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Old 02-15-15, 04:29 PM
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I was there in September and I don't recall much in the way of wind ... rain, yes ... but not much wind.

And the hills are different from the Rockies ... my experience with the Rockies is that they might reach 8% and go on forever. The hills in Wales might reach 25% but they're only 1-2 km long. The hills in Wales are more like hills in the NE USA.

So, while you're waiting for good weather, I'd recommend joining a gym for a couple months and doing some weightlifting and perhaps a spinning class a couple days a week.

I was in the best shape I've ever been in when I toured Wales (I'd just spent the previous 6 months preparing for the Paris-Brest-Paris) and I was walking and struggling to push my bicycle up the hills.
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Old 02-16-15, 09:59 AM
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I certainly like the challenge hills present. But yes, out here, I don't think the grade is allowed to exceed 10% due to the snow plows/winter weather...but they do go on forever and forever.

I would join a gym, but out here a gym membership runs about $130 a month and that's not the sort of money I have laying around right now. I live pay-check to pay-check and am literally spending all my money on my Wales trip.

But you're right, I need to start doing something to get in shape. Any suggestions given the gym is out of the question? I had been planning on XC Skiing this winter, but there literally isn't enough snow to do that. They even cancelled the big XC Ski Weekend event out here because of the lack of snow - too much grass showing. The 5 day forecast is as follows out here -

26'f, 31'F, 40'F, 42'F, 46'F

Today and tomorrow would be considered warm (by a few degrees) for this time of year (normally). We've had a record of 6-inches of snow in January...haven't had that little snow since 1962! For the record, I live at a Ski Resort...and these 40'F+ temps we've been having is not normal.

I've been thinking of filling up a gallon of water and putting it in my backpack...and then doing lunges with that on my back. Basically, I need to 'make' my own gym at this point.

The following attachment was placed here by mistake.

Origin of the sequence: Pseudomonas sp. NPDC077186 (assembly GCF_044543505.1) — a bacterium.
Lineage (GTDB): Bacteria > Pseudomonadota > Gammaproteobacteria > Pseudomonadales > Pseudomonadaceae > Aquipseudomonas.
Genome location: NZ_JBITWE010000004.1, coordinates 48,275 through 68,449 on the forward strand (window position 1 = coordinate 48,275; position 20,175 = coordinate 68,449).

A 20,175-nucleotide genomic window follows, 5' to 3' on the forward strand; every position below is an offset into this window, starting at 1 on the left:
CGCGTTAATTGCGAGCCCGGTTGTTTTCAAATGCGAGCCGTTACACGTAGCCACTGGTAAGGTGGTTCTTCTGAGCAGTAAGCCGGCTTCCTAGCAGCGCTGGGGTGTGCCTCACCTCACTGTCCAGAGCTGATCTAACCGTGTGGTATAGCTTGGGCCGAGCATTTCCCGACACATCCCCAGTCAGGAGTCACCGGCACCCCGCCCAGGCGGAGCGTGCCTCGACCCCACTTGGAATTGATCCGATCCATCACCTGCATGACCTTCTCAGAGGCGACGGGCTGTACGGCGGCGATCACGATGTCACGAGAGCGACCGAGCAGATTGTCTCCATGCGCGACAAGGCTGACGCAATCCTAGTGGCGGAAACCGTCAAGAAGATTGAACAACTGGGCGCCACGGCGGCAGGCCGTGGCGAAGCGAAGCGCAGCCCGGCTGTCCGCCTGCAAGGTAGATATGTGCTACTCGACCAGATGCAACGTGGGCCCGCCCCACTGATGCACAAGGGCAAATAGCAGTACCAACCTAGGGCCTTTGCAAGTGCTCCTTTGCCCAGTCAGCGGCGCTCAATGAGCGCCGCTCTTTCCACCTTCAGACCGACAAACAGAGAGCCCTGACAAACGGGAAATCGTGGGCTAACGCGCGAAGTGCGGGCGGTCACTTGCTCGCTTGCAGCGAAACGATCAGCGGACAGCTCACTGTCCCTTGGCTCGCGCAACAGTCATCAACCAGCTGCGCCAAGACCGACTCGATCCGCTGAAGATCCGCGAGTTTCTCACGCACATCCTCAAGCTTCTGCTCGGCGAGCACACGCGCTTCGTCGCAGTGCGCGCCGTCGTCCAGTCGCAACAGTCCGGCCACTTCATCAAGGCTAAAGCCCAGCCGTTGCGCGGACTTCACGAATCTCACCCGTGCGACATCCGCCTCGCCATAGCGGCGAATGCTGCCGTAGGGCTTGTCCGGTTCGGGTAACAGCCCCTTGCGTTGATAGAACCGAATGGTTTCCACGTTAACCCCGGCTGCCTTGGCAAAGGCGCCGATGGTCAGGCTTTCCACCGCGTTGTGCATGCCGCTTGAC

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Old 02-16-15, 05:09 PM
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As I mentioned in Training & Nutrition ... stairs. And walking, running, and hiking. Hiking up the side of a mountain will get you into shape for Wales.
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Old 02-16-15, 06:10 PM
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the good thing is that you have lots of time to get out riding before July. Ride as much as you can with your panniers on, do as much climbing as you can or feel like, and over time you'll be fairly ready if you get yourself out regularly.

Machkas comment about being in the best shape of her life and still pushing her bike up hills--this doesnt surprise me at all having walked up and down some 20 and 25% roads in Wales. I can't recall if you've talked about your gearing, but having gearing for the weight of your bike in prep for these hills seems like its a real priority. I know that if I ever go over there to bike around, I'll be going with some extra low gearing thats for sure--and trying to keep the weight as low as possible.
Not having a tent, sleeping bag and all that stuff would be nice just because you could easily remove ten pounds off your load, and when its this steep, every bit less makes a difference.
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Old 02-18-15, 01:22 PM
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My gearing is whatever comes standard on a Surly Disc Trucker. I bought in 2 - 3 years ago and I don't recall changing out the gearing on it.